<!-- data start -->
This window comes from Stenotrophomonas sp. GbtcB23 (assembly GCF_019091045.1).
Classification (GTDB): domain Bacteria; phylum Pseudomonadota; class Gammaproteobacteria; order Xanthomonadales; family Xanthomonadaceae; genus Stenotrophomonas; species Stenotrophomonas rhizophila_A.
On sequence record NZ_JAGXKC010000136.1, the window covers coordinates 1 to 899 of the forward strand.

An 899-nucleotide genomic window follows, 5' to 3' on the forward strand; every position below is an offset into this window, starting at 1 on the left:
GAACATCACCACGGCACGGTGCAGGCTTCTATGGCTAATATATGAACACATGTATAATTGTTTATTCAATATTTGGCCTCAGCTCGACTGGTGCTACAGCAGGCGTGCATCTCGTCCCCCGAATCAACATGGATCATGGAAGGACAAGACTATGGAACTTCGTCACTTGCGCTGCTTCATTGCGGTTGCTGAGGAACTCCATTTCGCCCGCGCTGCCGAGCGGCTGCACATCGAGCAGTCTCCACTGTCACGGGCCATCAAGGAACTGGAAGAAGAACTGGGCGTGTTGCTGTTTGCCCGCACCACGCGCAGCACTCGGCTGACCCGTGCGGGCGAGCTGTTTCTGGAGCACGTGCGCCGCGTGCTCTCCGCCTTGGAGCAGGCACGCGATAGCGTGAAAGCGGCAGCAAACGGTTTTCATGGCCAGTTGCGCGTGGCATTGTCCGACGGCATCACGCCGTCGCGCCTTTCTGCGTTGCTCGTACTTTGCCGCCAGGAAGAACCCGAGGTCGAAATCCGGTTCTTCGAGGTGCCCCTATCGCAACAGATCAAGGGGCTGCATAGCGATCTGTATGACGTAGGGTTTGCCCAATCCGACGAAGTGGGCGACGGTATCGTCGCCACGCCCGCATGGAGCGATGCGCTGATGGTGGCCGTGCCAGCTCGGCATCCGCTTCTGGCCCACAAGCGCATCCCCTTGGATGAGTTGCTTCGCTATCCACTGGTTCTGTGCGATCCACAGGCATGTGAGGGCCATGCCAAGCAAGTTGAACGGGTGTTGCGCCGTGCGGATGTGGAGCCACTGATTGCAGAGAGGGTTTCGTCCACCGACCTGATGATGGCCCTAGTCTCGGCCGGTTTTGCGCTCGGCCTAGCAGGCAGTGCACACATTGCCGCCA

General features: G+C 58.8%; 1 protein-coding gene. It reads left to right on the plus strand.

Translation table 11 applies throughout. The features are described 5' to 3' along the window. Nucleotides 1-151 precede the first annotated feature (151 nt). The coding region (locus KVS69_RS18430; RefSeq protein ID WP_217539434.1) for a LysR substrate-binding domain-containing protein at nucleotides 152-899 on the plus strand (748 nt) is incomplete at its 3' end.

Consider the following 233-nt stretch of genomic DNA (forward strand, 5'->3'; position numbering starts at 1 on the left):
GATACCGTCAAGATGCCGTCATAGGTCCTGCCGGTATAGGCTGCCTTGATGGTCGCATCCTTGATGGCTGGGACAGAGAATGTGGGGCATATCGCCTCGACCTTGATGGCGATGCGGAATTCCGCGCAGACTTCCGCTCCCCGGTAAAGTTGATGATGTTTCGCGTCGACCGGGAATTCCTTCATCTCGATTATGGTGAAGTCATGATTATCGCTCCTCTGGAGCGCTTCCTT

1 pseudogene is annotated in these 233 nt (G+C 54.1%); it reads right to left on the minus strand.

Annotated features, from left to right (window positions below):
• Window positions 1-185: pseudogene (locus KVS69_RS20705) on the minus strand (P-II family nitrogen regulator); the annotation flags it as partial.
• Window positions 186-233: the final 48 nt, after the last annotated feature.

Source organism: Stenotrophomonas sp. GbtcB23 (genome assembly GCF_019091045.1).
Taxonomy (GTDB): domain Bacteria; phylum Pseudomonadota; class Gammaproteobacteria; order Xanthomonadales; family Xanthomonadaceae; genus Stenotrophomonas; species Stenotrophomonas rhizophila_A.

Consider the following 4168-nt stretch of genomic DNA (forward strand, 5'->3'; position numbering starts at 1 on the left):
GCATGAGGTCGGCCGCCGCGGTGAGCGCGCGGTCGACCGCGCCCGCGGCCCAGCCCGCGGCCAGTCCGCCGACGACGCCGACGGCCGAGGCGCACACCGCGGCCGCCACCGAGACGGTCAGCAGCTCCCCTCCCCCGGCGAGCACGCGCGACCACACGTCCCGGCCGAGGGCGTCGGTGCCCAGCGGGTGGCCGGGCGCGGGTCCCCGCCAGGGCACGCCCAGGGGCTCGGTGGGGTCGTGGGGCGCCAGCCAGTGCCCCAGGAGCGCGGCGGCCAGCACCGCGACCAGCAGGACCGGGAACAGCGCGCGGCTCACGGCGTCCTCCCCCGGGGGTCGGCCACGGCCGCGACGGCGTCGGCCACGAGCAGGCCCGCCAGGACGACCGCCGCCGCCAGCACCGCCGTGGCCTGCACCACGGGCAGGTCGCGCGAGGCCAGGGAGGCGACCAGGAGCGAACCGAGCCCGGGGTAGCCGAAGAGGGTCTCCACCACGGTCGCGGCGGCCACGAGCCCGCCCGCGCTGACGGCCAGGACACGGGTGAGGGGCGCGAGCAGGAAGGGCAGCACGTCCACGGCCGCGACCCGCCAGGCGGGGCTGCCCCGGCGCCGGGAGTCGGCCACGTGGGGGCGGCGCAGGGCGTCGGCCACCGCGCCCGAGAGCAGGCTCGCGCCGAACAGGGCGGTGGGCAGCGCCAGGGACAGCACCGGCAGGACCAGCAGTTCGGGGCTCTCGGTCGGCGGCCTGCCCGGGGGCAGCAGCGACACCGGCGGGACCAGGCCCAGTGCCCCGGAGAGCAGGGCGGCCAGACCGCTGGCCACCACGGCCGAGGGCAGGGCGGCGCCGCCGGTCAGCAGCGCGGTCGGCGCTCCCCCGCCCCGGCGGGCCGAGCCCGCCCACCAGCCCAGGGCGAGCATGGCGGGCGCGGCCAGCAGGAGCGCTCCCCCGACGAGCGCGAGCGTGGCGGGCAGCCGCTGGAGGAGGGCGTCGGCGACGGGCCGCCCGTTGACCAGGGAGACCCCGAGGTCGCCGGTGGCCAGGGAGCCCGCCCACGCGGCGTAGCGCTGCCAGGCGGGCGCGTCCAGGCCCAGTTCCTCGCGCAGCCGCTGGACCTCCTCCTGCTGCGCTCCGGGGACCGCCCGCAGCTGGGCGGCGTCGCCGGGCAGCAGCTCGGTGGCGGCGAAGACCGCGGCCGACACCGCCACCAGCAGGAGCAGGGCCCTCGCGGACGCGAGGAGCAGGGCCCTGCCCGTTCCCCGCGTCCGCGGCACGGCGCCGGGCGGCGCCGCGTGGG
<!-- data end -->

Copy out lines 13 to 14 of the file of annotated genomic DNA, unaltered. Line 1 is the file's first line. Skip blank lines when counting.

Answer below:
• Window positions 186-233: the final 48 nt, after the last annotated feature.

Source organism: Stenotrophomonas sp. GbtcB23 (genome assembly GCF_019091045.1).